Right Care Rounds: Debunking the 48-hour rule

June 18th, 2018

Each year, the Lown Institute chooses chief residents from across the country to participate in the Right Care Educator Program. The RCEP provides chief residents with training and support to implement Right Care Rounds, case presentations that explore the drivers of medical overuse, at their home institutions.

Dr. Olivia Widger is finishing up her year as pediatric chief resident at Johns Hopkins Hospital in Baltimore and recently gave a

Dr. Olivia Widger

Right Care Rounds presentation at her hospital. We spoke with Dr. Widger about her experience in the RCEP and the case she presented.

Lown Institute: How did you first get interested in the Right Care Educator Program?

Dr. Olivia Widger: I had already been interested in high value care and had volunteered to sit on the newly formed Pediatric High Value Committee at the Johns Hopkins Children’s Center. My program director told me about the Right Care Educators Program, and it sounded like a great opportunity. At Johns Hopkins we have the usual morning report and M&M (morbidity and mortality) conferences, but no real education around overuse. So I’ve been working to institute Right Care Rounds to fill that gap.

Tell me about the case you presented.

I based the presentation off of a “Things We Do for No Reason” article co-authored by my colleague, Dr. Carrie Herzke, recently published in the Journal of Hospital Medicine. The article is about a common problem in pediatrics, deciding how long to keep infants with fever in the hospital to rule out an infection.

When young infants have a fever it’s considered an emergency. We admit them to the hospital and test and treat them as though they have a serious infection. Historically, the standard has been to keep these infants in the hospital for 48 hours. But if you look at the recent literature, the traditional “48 hour rule-out” may not be necessary for well-appearing infants.

How did the 48-hour standard get started?

Part of the reason for the two-day standard is because cultures were processed more slowly in the past. Current technology allows labs to continuously monitor blood cultures, so as soon as bacteria starts to grow, the lab and medical team are alerted. Recent studies have shown that most positive cultures are identified well before the 48 hour mark.

It turns out that most of our residents did not know how a blood culture is processed in the lab. This is really critical to understanding why the 48 hour rule-out is being challenged.

How did your presentation go?

It went really well! I tried to make it as interactive as possible. The residents commented that there is wide variation in practice; some babies stay in the hospital for 24 hours and some babies are kept for 48 hours. We split into two groups and brainstormed the risks and benefits of keeping these infants in the hospital for a full 48 hours.

Some providers might choose to keep an infant in the hospital for a full 48 hours because they believe that it is safer, but there are also risks. For example, the longer you stay in the hospital, the greater your risk of acquiring other infections. There are also potential harms from giving a newborn more antibiotics, increased costs, and you’re disrupting families’ lives.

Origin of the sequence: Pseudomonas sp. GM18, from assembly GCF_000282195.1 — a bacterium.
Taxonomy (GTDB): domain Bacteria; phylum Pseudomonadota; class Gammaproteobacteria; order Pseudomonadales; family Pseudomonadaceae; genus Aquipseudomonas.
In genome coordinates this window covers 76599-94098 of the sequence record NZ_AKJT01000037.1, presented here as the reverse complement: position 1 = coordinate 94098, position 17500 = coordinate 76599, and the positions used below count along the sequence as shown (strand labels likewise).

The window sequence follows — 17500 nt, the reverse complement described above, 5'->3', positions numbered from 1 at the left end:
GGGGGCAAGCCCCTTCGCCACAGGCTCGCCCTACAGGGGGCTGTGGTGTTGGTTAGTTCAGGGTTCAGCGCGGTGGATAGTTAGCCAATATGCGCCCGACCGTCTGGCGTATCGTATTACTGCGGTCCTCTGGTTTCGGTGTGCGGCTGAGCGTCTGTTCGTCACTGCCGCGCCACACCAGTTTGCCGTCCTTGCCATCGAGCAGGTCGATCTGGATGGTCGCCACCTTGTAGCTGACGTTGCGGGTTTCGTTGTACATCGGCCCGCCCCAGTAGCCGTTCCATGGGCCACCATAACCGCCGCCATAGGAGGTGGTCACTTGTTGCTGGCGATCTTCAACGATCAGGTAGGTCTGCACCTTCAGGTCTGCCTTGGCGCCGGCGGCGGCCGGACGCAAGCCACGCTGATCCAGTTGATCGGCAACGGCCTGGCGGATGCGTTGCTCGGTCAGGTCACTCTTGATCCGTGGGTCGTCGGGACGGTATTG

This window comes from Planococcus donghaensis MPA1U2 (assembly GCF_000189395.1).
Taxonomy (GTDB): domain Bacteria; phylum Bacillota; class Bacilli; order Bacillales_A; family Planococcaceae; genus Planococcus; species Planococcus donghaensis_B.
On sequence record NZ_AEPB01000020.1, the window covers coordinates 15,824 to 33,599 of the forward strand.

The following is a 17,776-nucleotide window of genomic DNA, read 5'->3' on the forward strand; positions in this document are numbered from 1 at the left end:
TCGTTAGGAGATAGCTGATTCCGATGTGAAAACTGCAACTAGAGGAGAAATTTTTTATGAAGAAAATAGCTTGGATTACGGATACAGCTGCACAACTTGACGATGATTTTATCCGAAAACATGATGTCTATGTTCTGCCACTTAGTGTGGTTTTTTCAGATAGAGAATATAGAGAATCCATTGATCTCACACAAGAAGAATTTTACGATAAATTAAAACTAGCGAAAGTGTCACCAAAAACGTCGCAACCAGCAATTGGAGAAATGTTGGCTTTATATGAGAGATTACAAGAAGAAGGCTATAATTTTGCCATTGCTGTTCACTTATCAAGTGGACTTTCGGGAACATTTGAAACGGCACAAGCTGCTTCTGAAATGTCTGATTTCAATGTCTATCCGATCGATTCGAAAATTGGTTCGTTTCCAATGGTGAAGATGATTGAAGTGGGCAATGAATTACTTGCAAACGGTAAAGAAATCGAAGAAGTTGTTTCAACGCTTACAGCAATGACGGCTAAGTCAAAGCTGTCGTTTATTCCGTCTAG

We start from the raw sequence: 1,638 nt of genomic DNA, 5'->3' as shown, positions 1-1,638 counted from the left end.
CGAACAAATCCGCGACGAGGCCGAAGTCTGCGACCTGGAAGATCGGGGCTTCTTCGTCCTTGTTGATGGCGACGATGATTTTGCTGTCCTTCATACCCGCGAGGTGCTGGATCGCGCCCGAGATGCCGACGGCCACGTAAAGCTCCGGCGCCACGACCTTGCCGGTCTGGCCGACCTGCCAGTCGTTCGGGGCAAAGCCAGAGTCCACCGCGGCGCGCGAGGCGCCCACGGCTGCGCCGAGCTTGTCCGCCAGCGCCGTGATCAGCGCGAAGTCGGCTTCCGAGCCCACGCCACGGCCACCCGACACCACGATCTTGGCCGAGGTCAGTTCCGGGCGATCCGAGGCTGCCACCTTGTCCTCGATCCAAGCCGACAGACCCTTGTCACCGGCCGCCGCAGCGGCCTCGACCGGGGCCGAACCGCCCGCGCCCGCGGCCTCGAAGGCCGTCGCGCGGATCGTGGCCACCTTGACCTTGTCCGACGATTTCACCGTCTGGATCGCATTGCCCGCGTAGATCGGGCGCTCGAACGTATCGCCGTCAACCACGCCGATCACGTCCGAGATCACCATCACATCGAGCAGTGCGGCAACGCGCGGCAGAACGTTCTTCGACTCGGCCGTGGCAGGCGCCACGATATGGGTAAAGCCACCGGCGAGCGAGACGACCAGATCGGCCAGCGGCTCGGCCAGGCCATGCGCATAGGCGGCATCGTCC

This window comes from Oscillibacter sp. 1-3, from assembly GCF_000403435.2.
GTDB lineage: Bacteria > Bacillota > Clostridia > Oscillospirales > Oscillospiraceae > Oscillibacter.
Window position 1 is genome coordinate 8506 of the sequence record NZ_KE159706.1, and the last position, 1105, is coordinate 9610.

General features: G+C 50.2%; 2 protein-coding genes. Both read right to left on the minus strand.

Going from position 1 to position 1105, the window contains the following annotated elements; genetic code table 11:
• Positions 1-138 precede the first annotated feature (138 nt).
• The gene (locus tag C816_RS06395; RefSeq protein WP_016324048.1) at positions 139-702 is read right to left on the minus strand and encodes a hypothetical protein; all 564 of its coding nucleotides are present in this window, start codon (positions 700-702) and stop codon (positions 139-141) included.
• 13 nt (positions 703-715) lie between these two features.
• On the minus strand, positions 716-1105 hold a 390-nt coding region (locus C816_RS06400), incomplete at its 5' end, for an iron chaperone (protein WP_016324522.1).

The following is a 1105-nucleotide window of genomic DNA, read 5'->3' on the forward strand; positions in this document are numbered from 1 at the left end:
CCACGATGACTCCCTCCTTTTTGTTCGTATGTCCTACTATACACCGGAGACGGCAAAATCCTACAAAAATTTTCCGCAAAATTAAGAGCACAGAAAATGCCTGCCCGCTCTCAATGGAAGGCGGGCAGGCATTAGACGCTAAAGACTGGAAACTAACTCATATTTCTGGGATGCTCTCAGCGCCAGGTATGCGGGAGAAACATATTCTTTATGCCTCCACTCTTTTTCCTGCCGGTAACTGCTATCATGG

Are there any other cases on pediatric overuse you presented this year?

I also presented a case of a 7-year-old boy who presented with fever and had a blood culture taken as part of his workup in the ER. He was discharged home but needed to return to the ER and be admitted because the blood culture turned positive. It turns out that he didn’t really have an infection; the blood culture had been contaminated. But because of this, he required additional tests and antibiotics that were ultimately unnecessary.

We discussed the indications for and risks and benefits of blood cultures, and also the risk of contamination. In pediatrics, it’s tricky because you don’t want to do unnecessary tests that could lead to overtreatment, but you also don’t want to have to go back and stick the patient again. One solution could be to draw the blood when you do the first tests, but wait to send it to the lab until you think it’s absolutely necessary.

It’s highly unlikely that a child with a fever has a bloodstream infection. But also I work in the ER so I know how challenging it is to identify the one patient with a bloodstream infection out of all the patients that come in with a fever. There was not a straightforward answer in this case, but it was a good discussion about blood cultures.

How is the conversation about overuse different in pediatrics?

High-value care is discussed a lot less in pediatrics than in other specialties. I was the only pediatrician in the RCE program this year; it would be great if there were more pediatricians involved.

In pediatrics, it’s more difficult to do tests, so we already try to be thoughtful about testing. It’s possible that overuse isn’t discussed as much because we believe we’re not overtesting, or because we’re more concerned with preventive care and access than overuse. But there are a lot of areas we can improve upon.